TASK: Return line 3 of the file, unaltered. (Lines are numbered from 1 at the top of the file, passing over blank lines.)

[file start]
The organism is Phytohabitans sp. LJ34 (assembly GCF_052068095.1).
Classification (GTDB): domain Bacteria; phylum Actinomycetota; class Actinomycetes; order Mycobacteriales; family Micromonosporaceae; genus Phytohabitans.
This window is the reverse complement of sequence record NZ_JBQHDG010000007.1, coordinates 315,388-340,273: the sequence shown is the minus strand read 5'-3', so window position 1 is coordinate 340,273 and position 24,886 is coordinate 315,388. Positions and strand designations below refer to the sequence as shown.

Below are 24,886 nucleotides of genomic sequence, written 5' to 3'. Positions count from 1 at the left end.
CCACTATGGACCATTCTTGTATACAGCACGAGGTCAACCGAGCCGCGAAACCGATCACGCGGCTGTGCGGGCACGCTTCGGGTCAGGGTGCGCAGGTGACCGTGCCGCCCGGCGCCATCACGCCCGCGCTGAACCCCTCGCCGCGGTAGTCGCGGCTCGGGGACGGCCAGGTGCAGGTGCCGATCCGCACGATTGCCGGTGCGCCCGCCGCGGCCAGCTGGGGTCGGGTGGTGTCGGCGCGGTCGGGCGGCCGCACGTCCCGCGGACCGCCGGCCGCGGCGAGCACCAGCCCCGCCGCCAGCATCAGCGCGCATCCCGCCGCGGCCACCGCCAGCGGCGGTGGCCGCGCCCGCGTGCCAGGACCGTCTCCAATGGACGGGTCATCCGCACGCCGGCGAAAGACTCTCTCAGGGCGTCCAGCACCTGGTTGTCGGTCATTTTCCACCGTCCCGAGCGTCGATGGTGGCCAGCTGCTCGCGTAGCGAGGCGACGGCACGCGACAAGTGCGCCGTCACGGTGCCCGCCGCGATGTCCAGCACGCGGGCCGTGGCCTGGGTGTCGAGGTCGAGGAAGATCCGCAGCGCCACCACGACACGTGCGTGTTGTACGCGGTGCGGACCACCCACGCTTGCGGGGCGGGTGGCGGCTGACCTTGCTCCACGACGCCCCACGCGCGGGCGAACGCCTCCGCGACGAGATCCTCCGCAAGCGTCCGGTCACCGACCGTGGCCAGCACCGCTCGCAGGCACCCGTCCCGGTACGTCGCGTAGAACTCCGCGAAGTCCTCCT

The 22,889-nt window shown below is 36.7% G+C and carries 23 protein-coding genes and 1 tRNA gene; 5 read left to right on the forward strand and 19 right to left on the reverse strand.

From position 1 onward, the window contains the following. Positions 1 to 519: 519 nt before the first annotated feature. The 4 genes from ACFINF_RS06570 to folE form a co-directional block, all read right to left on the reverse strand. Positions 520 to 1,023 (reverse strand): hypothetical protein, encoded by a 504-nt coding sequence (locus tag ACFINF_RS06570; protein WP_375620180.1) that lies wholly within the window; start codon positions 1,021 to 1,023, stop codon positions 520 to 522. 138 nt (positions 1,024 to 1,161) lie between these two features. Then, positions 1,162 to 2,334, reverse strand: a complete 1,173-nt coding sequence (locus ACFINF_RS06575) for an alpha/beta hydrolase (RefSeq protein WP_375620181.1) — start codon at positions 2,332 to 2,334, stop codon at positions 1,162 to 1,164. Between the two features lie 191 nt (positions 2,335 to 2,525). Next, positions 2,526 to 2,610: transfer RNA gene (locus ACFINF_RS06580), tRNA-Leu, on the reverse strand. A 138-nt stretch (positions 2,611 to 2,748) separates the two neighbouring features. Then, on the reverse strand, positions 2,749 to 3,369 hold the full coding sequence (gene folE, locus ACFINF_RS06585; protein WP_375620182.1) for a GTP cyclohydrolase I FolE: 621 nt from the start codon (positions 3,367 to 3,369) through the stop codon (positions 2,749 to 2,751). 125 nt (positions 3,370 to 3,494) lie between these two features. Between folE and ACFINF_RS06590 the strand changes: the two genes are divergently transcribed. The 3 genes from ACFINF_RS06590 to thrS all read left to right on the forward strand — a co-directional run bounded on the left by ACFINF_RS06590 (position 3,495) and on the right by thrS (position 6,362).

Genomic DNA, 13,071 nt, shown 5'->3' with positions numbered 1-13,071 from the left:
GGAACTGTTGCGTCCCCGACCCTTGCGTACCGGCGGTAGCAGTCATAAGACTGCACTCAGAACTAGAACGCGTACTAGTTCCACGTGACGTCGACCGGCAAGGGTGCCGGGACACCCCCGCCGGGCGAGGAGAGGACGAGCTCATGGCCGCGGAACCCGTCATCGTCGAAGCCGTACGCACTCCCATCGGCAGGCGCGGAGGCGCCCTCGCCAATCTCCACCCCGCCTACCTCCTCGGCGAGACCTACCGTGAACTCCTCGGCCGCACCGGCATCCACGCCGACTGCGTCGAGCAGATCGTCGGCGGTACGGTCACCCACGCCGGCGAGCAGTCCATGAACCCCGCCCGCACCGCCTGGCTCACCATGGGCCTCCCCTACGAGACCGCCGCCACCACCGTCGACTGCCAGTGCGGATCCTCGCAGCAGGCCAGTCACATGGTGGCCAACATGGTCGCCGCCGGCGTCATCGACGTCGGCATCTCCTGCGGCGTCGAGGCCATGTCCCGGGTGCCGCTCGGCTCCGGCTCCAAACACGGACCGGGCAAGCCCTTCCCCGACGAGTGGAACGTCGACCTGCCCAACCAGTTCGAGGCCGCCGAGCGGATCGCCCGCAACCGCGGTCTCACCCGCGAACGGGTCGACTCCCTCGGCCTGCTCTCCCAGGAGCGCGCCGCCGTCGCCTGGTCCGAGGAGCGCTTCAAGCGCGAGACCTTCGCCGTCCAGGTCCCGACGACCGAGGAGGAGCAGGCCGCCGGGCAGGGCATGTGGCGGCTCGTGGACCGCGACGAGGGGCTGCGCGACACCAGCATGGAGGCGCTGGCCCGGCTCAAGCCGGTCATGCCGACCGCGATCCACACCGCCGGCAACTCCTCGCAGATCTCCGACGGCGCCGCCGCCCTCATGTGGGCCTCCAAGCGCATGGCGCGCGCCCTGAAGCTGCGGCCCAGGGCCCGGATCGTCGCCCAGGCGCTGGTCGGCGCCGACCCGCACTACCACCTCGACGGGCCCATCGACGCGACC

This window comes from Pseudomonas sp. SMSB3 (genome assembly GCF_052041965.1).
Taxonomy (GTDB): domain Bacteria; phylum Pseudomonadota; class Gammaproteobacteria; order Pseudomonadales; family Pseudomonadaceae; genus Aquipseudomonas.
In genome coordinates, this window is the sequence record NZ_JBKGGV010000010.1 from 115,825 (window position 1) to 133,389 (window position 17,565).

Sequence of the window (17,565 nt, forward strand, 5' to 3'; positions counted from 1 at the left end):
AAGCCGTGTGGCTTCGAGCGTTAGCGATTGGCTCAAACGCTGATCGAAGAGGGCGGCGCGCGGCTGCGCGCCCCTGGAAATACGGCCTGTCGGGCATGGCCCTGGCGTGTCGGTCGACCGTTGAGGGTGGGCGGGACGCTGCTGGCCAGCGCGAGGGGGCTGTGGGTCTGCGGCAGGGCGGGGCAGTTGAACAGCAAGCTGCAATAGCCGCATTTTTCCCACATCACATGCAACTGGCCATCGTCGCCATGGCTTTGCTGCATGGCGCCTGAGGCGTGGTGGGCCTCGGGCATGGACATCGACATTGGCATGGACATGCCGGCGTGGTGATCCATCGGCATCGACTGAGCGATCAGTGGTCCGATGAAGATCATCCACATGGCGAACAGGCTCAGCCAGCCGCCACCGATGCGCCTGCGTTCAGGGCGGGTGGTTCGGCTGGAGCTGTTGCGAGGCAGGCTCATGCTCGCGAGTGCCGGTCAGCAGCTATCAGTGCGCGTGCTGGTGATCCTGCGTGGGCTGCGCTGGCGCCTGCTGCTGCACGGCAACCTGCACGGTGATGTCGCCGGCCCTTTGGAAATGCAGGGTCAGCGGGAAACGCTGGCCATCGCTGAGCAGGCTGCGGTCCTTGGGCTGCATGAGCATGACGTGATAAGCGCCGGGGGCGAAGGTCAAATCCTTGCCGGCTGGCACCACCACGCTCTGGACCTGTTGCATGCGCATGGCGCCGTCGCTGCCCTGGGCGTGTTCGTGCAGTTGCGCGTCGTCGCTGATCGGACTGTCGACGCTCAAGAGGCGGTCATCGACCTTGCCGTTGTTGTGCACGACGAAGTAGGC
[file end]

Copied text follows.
This window is the reverse complement of sequence record NZ_JBQHDG010000007.1, coordinates 315,388-340,273: the sequence shown is the minus strand read 5'-3', so window position 1 is coordinate 340,273 and position 24,886 is coordinate 315,388. Positions and strand designations below refer to the sequence as shown.